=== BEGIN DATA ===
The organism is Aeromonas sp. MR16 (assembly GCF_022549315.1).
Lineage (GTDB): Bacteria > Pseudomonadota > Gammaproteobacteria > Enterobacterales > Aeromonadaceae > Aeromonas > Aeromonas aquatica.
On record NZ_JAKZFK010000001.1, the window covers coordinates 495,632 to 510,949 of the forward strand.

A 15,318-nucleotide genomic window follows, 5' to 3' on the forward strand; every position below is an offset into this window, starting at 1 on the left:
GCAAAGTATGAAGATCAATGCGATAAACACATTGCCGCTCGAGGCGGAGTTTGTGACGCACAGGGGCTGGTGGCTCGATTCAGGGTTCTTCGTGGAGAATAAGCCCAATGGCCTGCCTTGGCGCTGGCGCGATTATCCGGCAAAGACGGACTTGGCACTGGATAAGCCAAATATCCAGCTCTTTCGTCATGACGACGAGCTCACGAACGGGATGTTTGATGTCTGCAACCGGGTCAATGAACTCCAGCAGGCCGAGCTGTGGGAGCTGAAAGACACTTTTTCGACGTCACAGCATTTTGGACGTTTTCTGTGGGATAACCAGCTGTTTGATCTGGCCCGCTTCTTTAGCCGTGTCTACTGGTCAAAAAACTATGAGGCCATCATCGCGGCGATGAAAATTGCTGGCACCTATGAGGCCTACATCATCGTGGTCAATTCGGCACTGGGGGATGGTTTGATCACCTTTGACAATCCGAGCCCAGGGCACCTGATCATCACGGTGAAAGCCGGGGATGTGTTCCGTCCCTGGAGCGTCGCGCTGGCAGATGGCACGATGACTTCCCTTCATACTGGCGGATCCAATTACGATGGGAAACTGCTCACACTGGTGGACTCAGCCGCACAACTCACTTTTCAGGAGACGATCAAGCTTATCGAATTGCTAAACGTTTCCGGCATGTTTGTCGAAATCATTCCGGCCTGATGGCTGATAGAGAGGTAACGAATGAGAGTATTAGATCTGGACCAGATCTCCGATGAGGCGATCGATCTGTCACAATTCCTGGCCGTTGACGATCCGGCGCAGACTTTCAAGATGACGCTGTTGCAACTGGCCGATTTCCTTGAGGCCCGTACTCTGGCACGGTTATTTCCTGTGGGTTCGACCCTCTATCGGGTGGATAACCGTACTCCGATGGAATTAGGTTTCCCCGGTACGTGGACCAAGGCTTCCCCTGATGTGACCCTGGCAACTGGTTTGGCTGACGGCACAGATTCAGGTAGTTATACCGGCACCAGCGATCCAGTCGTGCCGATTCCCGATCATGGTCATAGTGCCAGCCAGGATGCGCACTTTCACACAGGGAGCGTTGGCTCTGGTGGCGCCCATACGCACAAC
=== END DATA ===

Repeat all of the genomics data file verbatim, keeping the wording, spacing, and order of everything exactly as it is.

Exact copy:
The organism is Aeromonas sp. MR16 (assembly GCF_022549315.1).
Lineage (GTDB): Bacteria > Pseudomonadota > Gammaproteobacteria > Enterobacterales > Aeromonadaceae > Aeromonas > Aeromonas aquatica.
On record NZ_JAKZFK010000001.1, the window covers coordinates 495,632 to 510,949 of the forward strand.

A 15,318-nucleotide genomic window follows, 5' to 3' on the forward strand; every position below is an offset into this window, starting at 1 on the left:
GCAAAGTATGAAGATCAATGCGATAAACACATTGCCGCTCGAGGCGGAGTTTGTGACGCACAGGGGCTGGTGGCTCGATTCAGGGTTCTTCGTGGAGAATAAGCCCAATGGCCTGCCTTGGCGCTGGCGCGATTATCCGGCAAAGACGGACTTGGCACTGGATAAGCCAAATATCCAGCTCTTTCGTCATGACGACGAGCTCACGAACGGGATGTTTGATGTCTGCAACCGGGTCAATGAACTCCAGCAGGCCGAGCTGTGGGAGCTGAAAGACACTTTTTCGACGTCACAGCATTTTGGACGTTTTCTGTGGGATAACCAGCTGTTTGATCTGGCCCGCTTCTTTAGCCGTGTCTACTGGTCAAAAAACTATGAGGCCATCATCGCGGCGATGAAAATTGCTGGCACCTATGAGGCCTACATCATCGTGGTCAATTCGGCACTGGGGGATGGTTTGATCACCTTTGACAATCCGAGCCCAGGGCACCTGATCATCACGGTGAAAGCCGGGGATGTGTTCCGTCCCTGGAGCGTCGCGCTGGCAGATGGCACGATGACTTCCCTTCATACTGGCGGATCCAATTACGATGGGAAACTGCTCACACTGGTGGACTCAGCCGCACAACTCACTTTTCAGGAGACGATCAAGCTTATCGAATTGCTAAACGTTTCCGGCATGTTTGTCGAAATCATTCCGGCCTGATGGCTGATAGAGAGGTAACGAATGAGAGTATTAGATCTGGACCAGATCTCCGATGAGGCGATCGATCTGTCACAATTCCTGGCCGTTGACGATCCGGCGCAGACTTTCAAGATGACGCTGTTGCAACTGGCCGATTTCCTTGAGGCCCGTACTCTGGCACGGTTATTTCCTGTGGGTTCGACCCTCTATCGGGTGGATAACCGTACTCCGATGGAATTAGGTTTCCCCGGTACGTGGACCAAGGCTTCCCCTGATGTGACCCTGGCAACTGGTTTGGCTGACGGCACAGATTCAGGTAGTTATACCGGCACCAGCGATCCAGTCGTGCCGATTCCCGATCATGGTCATAGTGCCAGCCAGGATGCGCACTTTCACACAGGGAGCGTTGGCTCTGGTGGCGCCCATACGCACAAC